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POINT OF VIEW: Florrida farmers typically look to help others

Thanksgiving is a time for expressing our appreciation for the many blessings we enjoy. The food that is a central part of the celebration is one of those blessings.

Our farmers and ranchers provide us with an abundant supply of nutrition throughout the year. According to the U.S. Department of Agriculture, consumers in Florida and across the nation pay one of the least expensive food bills in the world. In some countries the average household must pay 40 to 50 percent of its annual income for food.

Farm families also continue to produce an ample supply of nourishment under challenging circumstances. USDA economists report that the farmer’s share of the U.S. food dollar in the early 1970s was nearly 30 cents. Last year it was about 17 cents.

Our agricultural triumph has been possible because of the dedication and productivity of farm families. They produce more with less acreage and less income and more regulation than ever before in our nation’s history.

They also contribute to our society in other ways. They give back to their communities.

Their willingness to help others has been on full display here in Florida. For example, during the past two years Florida’s farm families have donated more than 20 million pounds of fruits and vegetables to food banks and other charitable organizations.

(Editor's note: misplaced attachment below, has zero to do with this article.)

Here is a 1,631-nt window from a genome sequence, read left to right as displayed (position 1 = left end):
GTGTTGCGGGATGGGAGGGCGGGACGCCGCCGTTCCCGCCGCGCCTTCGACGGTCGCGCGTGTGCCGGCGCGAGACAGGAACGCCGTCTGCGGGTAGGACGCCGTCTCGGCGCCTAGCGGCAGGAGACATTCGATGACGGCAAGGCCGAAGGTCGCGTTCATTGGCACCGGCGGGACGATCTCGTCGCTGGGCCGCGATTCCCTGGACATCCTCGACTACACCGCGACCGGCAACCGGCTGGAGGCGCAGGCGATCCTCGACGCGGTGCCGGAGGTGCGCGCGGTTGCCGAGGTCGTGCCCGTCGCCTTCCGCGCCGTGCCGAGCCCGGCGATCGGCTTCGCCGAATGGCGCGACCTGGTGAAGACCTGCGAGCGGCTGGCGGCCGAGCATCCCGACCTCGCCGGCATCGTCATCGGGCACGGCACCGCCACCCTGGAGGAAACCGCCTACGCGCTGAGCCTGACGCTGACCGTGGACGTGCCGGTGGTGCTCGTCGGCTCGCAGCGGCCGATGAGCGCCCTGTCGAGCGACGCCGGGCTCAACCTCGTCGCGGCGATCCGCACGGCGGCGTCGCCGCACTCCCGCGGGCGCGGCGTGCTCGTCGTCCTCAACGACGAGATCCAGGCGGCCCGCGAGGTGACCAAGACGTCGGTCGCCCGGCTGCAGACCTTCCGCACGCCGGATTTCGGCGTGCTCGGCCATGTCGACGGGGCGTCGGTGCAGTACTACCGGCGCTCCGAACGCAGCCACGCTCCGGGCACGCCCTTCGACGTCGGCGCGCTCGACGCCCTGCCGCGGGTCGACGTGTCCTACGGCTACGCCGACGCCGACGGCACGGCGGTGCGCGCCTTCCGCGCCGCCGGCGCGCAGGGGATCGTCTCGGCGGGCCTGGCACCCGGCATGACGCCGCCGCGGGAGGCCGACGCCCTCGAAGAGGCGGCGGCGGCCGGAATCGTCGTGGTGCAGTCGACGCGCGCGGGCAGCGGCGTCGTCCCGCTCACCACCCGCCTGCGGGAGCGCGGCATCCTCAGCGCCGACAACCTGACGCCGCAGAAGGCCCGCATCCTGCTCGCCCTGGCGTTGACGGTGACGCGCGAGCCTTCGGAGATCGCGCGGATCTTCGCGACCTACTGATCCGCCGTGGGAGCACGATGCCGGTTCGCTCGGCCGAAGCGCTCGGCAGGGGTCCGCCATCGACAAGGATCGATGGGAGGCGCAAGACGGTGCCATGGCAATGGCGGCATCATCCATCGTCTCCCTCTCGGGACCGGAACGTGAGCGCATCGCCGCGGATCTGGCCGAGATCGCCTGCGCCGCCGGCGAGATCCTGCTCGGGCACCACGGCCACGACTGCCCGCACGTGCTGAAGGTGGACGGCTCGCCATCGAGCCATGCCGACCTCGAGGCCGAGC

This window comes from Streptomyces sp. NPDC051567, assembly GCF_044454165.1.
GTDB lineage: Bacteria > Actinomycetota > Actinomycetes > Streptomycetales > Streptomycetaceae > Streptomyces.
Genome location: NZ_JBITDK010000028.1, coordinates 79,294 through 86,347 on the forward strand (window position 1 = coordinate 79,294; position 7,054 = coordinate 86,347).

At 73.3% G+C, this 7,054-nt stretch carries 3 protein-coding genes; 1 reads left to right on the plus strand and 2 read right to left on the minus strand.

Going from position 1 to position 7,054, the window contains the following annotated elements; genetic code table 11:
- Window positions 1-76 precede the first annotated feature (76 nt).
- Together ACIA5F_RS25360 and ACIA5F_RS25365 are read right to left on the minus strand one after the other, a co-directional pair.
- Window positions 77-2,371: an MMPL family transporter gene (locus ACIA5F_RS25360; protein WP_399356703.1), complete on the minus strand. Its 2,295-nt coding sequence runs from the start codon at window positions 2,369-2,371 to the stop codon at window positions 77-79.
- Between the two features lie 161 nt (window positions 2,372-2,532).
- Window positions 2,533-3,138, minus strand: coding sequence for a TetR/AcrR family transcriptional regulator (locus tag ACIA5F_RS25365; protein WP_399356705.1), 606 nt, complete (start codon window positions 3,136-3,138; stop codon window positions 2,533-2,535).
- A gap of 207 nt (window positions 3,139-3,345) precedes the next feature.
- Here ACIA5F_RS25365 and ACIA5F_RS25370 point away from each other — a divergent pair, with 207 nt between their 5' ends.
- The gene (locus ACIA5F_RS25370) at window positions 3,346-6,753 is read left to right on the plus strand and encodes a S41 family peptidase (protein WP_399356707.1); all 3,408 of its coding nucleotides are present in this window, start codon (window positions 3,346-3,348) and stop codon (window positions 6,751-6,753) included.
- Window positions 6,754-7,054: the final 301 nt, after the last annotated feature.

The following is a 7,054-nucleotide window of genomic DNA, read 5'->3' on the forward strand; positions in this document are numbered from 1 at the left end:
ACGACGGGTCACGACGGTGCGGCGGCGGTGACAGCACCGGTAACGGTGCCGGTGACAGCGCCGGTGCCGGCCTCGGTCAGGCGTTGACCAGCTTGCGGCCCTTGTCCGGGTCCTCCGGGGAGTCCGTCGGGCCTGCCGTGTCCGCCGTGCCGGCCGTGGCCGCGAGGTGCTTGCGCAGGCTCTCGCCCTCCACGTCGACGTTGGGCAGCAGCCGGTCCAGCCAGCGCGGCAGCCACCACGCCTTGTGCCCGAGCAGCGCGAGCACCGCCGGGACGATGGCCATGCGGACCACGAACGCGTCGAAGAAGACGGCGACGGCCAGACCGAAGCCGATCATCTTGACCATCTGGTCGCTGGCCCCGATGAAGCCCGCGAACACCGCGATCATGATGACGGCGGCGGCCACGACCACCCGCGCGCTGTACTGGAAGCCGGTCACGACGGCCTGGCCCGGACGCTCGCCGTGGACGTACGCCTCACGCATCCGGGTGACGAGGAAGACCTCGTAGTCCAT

Perhaps the most dramatic examples of farmers helping others occurred in the aftermath of Hurricane Irma. Millions of Floridians suffered extended electrical power outages after the storm struck. A group of farm women in Highlands County took matters into their own hands so they could help utility workers who struggled to restore the power grid.

They collected soiled clothing from dozens of workers every evening at 10 p.m., transported the items to a functioning laundry, then washed and dried all items for use the next morning. And the volunteers continued to perform this service until the power lines were rebuilt.

Another Highlands County farmer arranged to bring in potable water, tarpaulins, ready-to-eat meals and other supplies for all who needed them in his community.

In Palm Beach County yet another grower harvested his available fruits and vegetables and delivered them to local citizens who lacked basic necessities and could not get access to grocery stores.

Such selfless acts of service to others reflect one of our cherished national traditions.


Editor’s note: Hoblick is president of Florida Farm Bureau.

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